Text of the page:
Diaco made these comments before the loss of Wood, giving you an insight into the thought process even before the junior went down. But with one less hand on deck, it’ll be the defense’s ability to protect the secondary not just by coverage choices but by pressure in the front seven, that’ll determine whether the Irish defense can withstand its difficult 2012 schedule.

Until then, Diaco, Cooks and safeties coach Bob Elliott have some work to do.

 

Browns pick former Notre Dame QB DeShone Kizer 20th in second round

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After months of pointless chatter and a night spent waiting, DeShone Kizer’s NFL Draft experience ended Friday night when the Cleveland Browns drafted the former Notre Dame quarterback with the 20th pick in the second round, the No. 52 overall selection.

Originally from Toledo, Ohio, Kizer will have the opportunity to earn the starting job for the franchise less than two hours from his hometown. The Browns trotted out five different quarterbacks in 2016, only two of which remain with the team. Rookie Cody Kessler played in nine games, throwing for 1,380 yards and six touchdowns with only one interception while fellow rookie Kevin Hogan threw for 104 yards and two interceptions in four games.

The Browns have since added Brock Osweiler in a trade with the Houston Texans, though that trade was largely-viewed as a cash-for-picks swap, with the Browns “paying” for picks by taking on Osweiler’s contract in which he is owed $47 million over the next three seasons, including $16 million this season.

A year ago, the No. 52 pick (linebacker Deion Jones to the Atlanta Falcons) received a four-year, $4.546 million contract with a $1.506 million signing bonus.

Hall of fame running back and Browns legend Jim Brown announced the selection of Kizer at the draft festivities.

Speculation a year ago pegged Kizer as an early first-round pick. As the draft approached, projections of his slot varied widely, many including a second-round status. Despite first-round theatrics leading to three quarterbacks going in the first 12 picks Thursday night, Kizer had to wait another day before learning where he will start his NFL career. (more…)

Friday at 4: ‘Attention to detail’ includes Notre Dame Stadium

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Brian Kelly proselytized multiple abstract concepts this spring. By the end of the 15 practices and subsequent media sessions, even the Irish coach knew some of his references to “grit” would be met by muted eye rolls from the press. If a questioner included the word in their query, Kelly reacted with tongue-in-cheek approval, “You’ve been listening.”

In his press conference the day before spring practices commenced, Kelly used the phrase “attention to detail” six separate times. While he was referring to his players on the football field, Kelly could have also been discussing the ongoing—but supposedly close to finished—construction at Notre Dame Stadium known as Campus Crossroads.

The three buildings around the exterior of the Stadium, the added suites and the video board above the south end zone have garnered the headlines. On a macro level, those are the changes of note. On a micro level, however, other details have trickled into the public stream of knowledge as the work nears its conclusion.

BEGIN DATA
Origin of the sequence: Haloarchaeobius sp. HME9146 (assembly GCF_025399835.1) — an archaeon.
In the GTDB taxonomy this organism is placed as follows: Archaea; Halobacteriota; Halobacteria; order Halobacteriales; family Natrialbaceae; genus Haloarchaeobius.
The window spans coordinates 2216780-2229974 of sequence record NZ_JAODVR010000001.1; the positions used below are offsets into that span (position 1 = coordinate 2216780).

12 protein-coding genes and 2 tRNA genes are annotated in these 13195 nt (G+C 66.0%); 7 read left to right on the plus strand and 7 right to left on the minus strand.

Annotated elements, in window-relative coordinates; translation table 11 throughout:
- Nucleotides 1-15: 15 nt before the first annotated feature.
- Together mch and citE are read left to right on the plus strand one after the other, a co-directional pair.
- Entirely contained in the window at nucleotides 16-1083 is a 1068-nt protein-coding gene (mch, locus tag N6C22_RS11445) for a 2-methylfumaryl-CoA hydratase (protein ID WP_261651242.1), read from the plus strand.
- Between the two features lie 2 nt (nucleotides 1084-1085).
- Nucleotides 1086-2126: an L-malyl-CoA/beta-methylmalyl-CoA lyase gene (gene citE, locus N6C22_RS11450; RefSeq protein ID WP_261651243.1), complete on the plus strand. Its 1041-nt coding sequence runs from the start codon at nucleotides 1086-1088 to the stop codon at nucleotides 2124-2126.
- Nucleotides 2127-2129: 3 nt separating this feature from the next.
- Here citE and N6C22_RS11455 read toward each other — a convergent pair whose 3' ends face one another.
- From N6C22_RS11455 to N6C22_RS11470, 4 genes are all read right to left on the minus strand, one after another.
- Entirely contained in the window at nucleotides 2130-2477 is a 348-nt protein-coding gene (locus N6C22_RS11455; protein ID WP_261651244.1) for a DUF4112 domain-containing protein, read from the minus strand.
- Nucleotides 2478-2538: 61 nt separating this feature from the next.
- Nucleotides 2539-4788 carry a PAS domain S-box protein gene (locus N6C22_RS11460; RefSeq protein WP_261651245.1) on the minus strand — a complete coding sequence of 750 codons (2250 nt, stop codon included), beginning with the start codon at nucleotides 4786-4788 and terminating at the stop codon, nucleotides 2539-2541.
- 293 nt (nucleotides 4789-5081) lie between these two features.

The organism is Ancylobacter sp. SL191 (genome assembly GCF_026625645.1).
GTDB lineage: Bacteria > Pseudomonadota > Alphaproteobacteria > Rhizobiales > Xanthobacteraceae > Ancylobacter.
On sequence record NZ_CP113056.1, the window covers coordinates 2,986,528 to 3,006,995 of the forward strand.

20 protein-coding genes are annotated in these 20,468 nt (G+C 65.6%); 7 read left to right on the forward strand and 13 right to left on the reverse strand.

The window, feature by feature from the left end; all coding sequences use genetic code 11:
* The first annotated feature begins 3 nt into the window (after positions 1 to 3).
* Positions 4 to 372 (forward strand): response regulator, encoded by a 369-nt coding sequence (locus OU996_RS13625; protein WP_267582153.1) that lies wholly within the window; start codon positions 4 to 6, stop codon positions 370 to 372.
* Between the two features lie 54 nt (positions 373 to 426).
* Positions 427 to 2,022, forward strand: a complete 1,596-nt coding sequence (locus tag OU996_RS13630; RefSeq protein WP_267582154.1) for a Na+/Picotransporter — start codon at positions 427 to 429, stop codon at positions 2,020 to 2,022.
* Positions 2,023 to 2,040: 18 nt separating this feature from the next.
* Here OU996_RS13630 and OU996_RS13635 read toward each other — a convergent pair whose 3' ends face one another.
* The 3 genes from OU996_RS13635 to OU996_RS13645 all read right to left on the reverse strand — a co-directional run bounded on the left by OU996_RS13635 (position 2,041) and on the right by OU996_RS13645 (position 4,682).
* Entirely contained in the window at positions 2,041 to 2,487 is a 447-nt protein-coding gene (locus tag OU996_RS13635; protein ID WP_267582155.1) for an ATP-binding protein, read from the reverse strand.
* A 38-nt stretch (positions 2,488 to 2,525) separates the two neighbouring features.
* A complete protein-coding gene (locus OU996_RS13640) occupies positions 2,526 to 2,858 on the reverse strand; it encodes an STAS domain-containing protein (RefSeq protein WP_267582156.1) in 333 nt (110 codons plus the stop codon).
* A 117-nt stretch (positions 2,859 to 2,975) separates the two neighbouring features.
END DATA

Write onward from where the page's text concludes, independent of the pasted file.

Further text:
Over the weekend—and now reignited by a column from the South Bend Tribune’s Mike Vorel—the image of the newly-added visitors’ tunnel delighted Irish fans. Vorel likens the narrow entry to “the spot they’d stash the gladiators before feeding them to starving tigers in The Coliseum.” Assuredly, Vorel is going for dramatic effect, and it must work considering its citation here, but even a realistic view of the tunnel’s effects bodes well.

If nothing else, Notre Dame players should enjoy something of a psychological boost when racing out of their adult-sized tunnel and seeing their opponent trickle out of a tunnel seemingly-sized for ants. (Yes, the north end zone tunnel is at least three times bigger than the visitors’ tunnel.)

That pale, slanted staircase holds none of the luxuries of the home team’s entrance, something Kelly went out of his way to praise after using it in Saturday’s Blue-Gold Game. (more…)

Where Notre Dame was & is: Linebackers

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You want complete honesty? The linebacker version of this series includes no revelations, no unexpected developments, no surprising spring performances. There is an allusion to a position switch, sure, but this piece became much simpler with the rover being discussed separately Thursday.

The idea was to capitalize on the NFL Draft for the morning and let the linebackers slip by in the afternoon, noticed only by those twiddling their thumbs through the last hours of the work week. Alas, former Notre Dame quarterback DeShone Kizer was not drafted in the first round and a brief recap of his draft destination will need to await at least another day. Programming note: The NFL Draft reconvenes tonight (Friday) at 7 p.m. ET. The Green Bay Packers are on the clock. They will not draft a quarterback.

But back to the linebackers. This piece may have been intended to slip by with little fanfare, but that is not indicative of the Irish linebackers. Where Notre Dame was is so similar to where Notre Dame is simply because two experienced senior captains lead the way at linebacker.

WHERE NOTRE DAME WAS:
Aside from questions about defensive coordinator Mike Elko’s rover position, only one question stood out about this linebacker group: Who would start alongside senior Nyles Morgan: senior Greer Martini or junior Te’von Coney?

A year ago Coney recorded the fourth-most tackles on the team with 62. Martini finished fifth with 55, and his seven tackles for loss, including three sacks, dwarfed Coney’s 1.5. Yet Coney technically started nine games compared to Martini’s four.

RELATED READING: Two days until spring practice: A look at the linebackers